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Being productive on the road – with the right colours. By Coloratti Martin Dörsch


by Dave Mobbs – September 24th, 2018

Over the summer, we caught up with Coloratti Martin Dörsch who went on a month-long adventure through France and Germany to see if he could successfully combine travelling with work and achieve consistent colour on the road, with only a select amount of kit.


What does it take to be productive outside of your normal working environment? And what do you have to take into consideration when working away from your normal hardware-calibrated monitor in your fully-equipped office?


Some background information

Last winter, we had the idea to change our normal everyday life for a while and try something different. We didn’t just want to travel, but to try and combine traveling with work. My normal workspace and our daily routine had to be adapted to work somewhere else; maybe even on the road. Shortcut: the idea grew and we (my wife and our three-year-old son) decided to live in Strasbourg for three weeks and after that drive in a motorhome for another three weeks through Germany to the North Sea and then back home.





We took the night-train from Linz, Austria to Strasbourg, France (unfortunately, there is no direct train between the two towns). After a 10-hour train ride we finally arrived in Strasbourg. This was an important fact because we had to carry all the stuff we needed – or thought we would need – in two suitcases and two backpacks. This meant I had to pack my MacBook Pro, two cameras, a drone and all necessary additional equipment in just one backpack.




Tutorials and colour

It took me a few days to get used to life in Strasbourg. After that, a sort of routine started to settle in. I began to record tutorial videos and edited them on my MacBook Pro. To be able to work professionally I profiled my display with the i1Display Pro, which was a fitting replacement for my hardware calibrated monitor in my office.

To achieve accurate colours, I used the ColorChecker Passport Video. This was quite important because I started to work with s-log and had to colour match different cameras,  which is why I began to work with 3DLutCreator and the colour target of the ColorChecker Passport.

HDR panoramas

For my photographs, I predominantly used the Sony RX100m3 because of its weight-to-quality ratio and experimented with the capabilities of this small camera, whilst also working on a handheld HDR panorama workflow. To quickly access all of the required settings, I saved custom settings on the camera’s mode dial.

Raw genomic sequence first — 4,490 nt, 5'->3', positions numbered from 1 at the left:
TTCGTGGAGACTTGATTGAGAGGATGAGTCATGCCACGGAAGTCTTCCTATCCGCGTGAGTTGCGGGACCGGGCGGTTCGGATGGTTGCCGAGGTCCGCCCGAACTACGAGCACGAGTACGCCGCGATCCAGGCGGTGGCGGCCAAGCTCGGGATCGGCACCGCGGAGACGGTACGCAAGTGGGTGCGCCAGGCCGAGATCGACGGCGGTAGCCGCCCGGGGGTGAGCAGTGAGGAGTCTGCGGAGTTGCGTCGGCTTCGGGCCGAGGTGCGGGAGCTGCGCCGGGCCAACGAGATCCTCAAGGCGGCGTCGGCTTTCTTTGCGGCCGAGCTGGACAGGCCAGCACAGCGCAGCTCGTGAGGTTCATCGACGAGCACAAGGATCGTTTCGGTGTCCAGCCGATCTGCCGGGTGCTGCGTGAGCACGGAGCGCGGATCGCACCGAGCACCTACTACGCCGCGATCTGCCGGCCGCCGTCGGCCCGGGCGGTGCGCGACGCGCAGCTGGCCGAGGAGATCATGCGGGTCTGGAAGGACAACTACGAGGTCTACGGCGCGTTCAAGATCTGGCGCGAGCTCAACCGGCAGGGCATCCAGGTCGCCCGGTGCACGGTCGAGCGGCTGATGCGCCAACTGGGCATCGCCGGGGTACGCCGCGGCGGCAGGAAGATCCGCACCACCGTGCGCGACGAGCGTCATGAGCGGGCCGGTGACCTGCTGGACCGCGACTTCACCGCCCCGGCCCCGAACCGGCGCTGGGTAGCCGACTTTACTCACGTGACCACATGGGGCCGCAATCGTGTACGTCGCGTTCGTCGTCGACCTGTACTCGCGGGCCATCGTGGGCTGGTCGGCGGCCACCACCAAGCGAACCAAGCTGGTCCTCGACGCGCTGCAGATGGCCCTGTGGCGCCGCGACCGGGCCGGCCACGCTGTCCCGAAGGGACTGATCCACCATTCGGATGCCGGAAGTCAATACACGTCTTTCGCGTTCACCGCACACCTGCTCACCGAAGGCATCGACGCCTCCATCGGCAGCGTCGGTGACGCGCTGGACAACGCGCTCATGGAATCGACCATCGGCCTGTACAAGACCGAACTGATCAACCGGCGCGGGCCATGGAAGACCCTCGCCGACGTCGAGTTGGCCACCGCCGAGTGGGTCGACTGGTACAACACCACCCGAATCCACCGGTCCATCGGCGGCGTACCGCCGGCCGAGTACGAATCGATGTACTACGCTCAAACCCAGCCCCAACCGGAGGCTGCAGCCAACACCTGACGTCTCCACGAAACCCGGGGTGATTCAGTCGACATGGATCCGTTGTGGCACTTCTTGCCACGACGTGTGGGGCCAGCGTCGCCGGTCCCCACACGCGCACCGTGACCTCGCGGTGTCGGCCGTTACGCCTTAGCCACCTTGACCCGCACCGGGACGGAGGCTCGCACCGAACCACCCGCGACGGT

After capturing the images in-camera, I had to do the post-processing on my MacBook Pro. To begin with, I imported images to look at the basic colour development with custom camera profiles in Lightroom Classic CC . These profiles were previously created with the ColorChecker Passport Photo software to ensure accurate colours are achieved. To generate the panorama I loaded the DNGs that I exported out of Lightroom into PTGui, which will do the heavy lifting to make the panoramic HDR image. For the final touch, I graded the panorama in 3DLutCreator.






After the three weeks in our flat in Strasbourg, we shifted gears and hopped into the motorhome. The routine we had in Strasbourg changed completely. There were no fixed working times, no well-known shops, no constant power to charge all of our devices, no powerful WIFI and so much more to get used to. The priorities shifted a lot and so did my production workflow. Everything had to be adapted to this *new life*.

Video content

I shot a lot of drone footage and video content for me and my clients. All of this footage had to be reviewed and I also wanted to post videos on my blog on a regular basis while travelling, so I also saved them on external hard drives as backup.

I used Premiere Pro as my editing software on my MacBook Pro. For working with the LOG footage and to create colour looks, I used 3DLutCreator. This powerful tool allows you to create 3DL files for your videos.


Additionally, I shot a lot of images. For consistent colour from the beginning, I made use of the ColorChecker Passport Photo and I imported all the images into Lightroom Classic CC. For developing the images and applying colour looks I often worked with profiles created with Photoshop.




Personal notes

We have learned a lot as a family in these past six weeks. We had highs and lows, and we came close to our limits. Next time I would like to stay for two days on the same location every now and then.

From a colour perspective I thinks that it’s possible to get consistent colour on the road with the help from the right tools. It’s possible to work just with a laptop if the screen has a big colour space and quality panel built in. In colour-critical situations, I prefer my dedicated screen back home in the office.


The resulting images – with little (but right) equipment – are far better than just acceptable, but you have to adjust the way you think, in turn boosting your creativity.


The route and project

You can find more information about the project and the route we took at




Martin Dörsch

Martin is a software trainer, photographer and media designer. He works for companies like Adobe, Wacom and Eizo as trainer and partner. Additionally, he teaches at the university of applied sciences in St. Pölten photography and digital workflow. Furthermore, he as an exclusive trainer at video2brain (a lynda.com brand).

Categories: adobe lightroom, Adobe Premiere Video Editing Software, Camera Calibration Software, ColorChecker Passport Photo, ColorChecker Passport Video, i1Display Pro, Monitor Calibration, Tell Your Story, Uncategorized, workflow | Tags: , , ,

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